Valley of the Rocks

Mention ‘train’ to most children and their eyes light up. What about a train that goes up and down a hill, using just water as power…?!
Valley of the Rocks

It took us all the length of the journey to Lynmouth to be able to pronounce the correct word for this type of railway (funicular) and to brace ourselves for the brake smoking, seat clenching drive down down down to sea level amongst wooded valleys. Beautiful though, once you arrive!

When faced with the reverse walk immediately back up the sheer cliff overlooking the rocky harbour beach, or a return ride on the ‘train’, even I jumped at the latter. We scrambled on literally a moment before 50 odd group of foreign students arrived. Phew! Eomer clung to my hand and stayed virtually glued sat by my side while Ramona and Phil teetered on the ‘balcony’ gazing at the spectacular view and waving at the opposite carriage as it descended past us; walkers waved from the bridges which crossed the track ever few meters as the path wove its way up the cliff via a hundred hair pin bends.

Arriving at Lynton, the village at the top, there are two coastal paths leading to another fine North Devon spectacle – The Valley of the Rocks. We chose the higher route, ambling through the trees until popping out virtually on the cliff edge! Ramona didn’t bat and eyelid so I bravely pretended there wasn’t a 2 mile drop to rocky seas just a metre to my side, clasped Ramona’s hand (a little too tightly), and on we trotted.

valley of rocks

The Valley of the Rocks itself has lots of draws : climbing is an obvious one, coastal walks and scenery are another. But don’t forget cricket! Nestled below the “caves of the rock trolls” (Eomer) and “Dollgaldeugh” (Ramona’s Hobbit interpretation of the area) is a perfectly manicured cricket pitch. Wild, long horned goat often are the only audience or players. Ramona was fascinated by these and tried creeping ever closer – no match for these nimble hooved climbers though! We stashed snacks in Olli Octopus rucksack (which everyone always remarks on and both children LOVE!) so found a chair with a view out of the wind for picnic time.

A climb, potter and return journey down the train back to Lynmouth meant there was only one final way to truly finish our adventure. Ice cream. I don’t know about your families, but mine will eat this outside whatever the weather, all year round. Happy days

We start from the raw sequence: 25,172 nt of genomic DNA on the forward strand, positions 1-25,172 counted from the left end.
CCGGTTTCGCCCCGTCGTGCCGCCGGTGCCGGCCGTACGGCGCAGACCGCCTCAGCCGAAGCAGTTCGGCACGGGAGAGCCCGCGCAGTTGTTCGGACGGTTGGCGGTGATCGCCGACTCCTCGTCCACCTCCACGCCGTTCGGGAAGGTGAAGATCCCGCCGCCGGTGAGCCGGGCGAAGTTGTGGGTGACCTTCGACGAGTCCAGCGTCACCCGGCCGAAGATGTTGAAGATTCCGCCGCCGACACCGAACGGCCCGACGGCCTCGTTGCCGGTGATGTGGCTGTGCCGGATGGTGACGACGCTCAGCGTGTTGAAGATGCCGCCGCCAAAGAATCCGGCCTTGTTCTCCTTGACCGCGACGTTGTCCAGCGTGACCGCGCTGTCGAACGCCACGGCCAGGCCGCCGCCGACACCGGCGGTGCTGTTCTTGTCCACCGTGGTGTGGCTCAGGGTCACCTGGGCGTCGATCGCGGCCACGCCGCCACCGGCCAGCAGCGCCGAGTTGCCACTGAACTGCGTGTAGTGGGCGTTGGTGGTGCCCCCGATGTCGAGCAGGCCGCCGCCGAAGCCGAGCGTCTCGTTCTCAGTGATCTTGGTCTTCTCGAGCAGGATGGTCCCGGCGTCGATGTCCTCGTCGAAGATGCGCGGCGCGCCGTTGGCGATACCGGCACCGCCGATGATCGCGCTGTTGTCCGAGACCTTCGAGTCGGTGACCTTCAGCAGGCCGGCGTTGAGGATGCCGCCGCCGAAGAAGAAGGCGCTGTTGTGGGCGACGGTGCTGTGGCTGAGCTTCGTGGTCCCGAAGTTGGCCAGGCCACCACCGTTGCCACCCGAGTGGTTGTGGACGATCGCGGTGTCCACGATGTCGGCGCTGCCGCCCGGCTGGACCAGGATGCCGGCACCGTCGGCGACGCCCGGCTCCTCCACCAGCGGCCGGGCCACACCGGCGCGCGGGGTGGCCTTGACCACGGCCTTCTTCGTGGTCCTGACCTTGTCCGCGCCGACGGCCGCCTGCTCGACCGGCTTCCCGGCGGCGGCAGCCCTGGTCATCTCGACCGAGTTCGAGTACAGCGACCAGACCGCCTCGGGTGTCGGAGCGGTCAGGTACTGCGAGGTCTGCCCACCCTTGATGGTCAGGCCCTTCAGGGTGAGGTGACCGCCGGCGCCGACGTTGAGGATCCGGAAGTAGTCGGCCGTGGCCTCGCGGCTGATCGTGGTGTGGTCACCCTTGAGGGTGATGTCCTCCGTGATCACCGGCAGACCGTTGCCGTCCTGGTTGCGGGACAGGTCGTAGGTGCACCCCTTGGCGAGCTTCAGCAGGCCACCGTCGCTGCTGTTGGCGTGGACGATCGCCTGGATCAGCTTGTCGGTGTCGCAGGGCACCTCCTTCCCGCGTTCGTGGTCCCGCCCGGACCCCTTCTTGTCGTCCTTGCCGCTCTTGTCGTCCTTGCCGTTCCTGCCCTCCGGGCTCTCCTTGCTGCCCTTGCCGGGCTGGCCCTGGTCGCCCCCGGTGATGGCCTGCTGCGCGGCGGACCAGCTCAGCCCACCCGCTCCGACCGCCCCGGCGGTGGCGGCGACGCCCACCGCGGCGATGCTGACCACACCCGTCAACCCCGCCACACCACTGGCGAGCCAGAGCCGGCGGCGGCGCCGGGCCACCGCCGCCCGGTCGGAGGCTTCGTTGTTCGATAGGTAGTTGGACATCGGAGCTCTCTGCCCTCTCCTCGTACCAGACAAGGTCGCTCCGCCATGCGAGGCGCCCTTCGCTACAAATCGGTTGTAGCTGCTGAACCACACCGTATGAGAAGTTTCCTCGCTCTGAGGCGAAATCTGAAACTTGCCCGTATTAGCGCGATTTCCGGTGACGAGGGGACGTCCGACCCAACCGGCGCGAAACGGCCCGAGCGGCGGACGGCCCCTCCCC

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About the Author

Ruth Lively-Masters

Ruth Lively-Masters

About Me & Mine

Having lived in N. Devon for the last 12 years, we recently moved across to the other side of the world and now live in New Zealand on the North Island. Our adventurous family includes my husband Phil and 2 small cheeky children: Ramona 8½ and Eomer 5½. I have a wonderful day job as Lead teacher in the sensory unit of an SEN school and spend as much time as possible outside, exploring nature and environments both on our doorstep and further afield.

Favourite place in the world:

Hmm, that's really tough! I loved the west coast forests of British Columbia in Canada, such a humbling, incredible place - tall trees right down to the big ocean waves. There's a whole lot of other places I'd love to explore though...moving to New Zealand has opened up a whole world of new adventures and we’re slowly finding new favourites to add to the list.

Sea, mountains and forests in any combination please!

Favourite things to do outdoors:

Again, lots of favourites. Definitely a mix between walking, cycling, surfing, camping and exploring, combined with taking time to notice detail of a place, hear the sounds and absorb the changes over time and seasons. Active and quiet times are both invigorating for different reasons.

Comments (3)

  • Fiona Moore

    Fiona Moore

    04 November 2014 at 19:36 | #

    It looks lovely, although the walk (and associated drop off) would be a challenge for my nerves!

    We love the old water powered cliff lifts - there is a gorgeous one in Folkestone in Kent too.

    reply

  • Monika Strell

    Monika Strell

    05 November 2014 at 17:23 | #

    Went up with the Furnicular many years ago when I lived in the Southwest and just told Corwin about it the other day. Hope to get back there sometime soon

    reply

  • Joanne

    Joanne

    08 November 2014 at 12:05 | #

    The funicular is always a must whenever we visit scarborough, although it doesn't sound as impressive (or long) as the one in Lynmouth!

    reply

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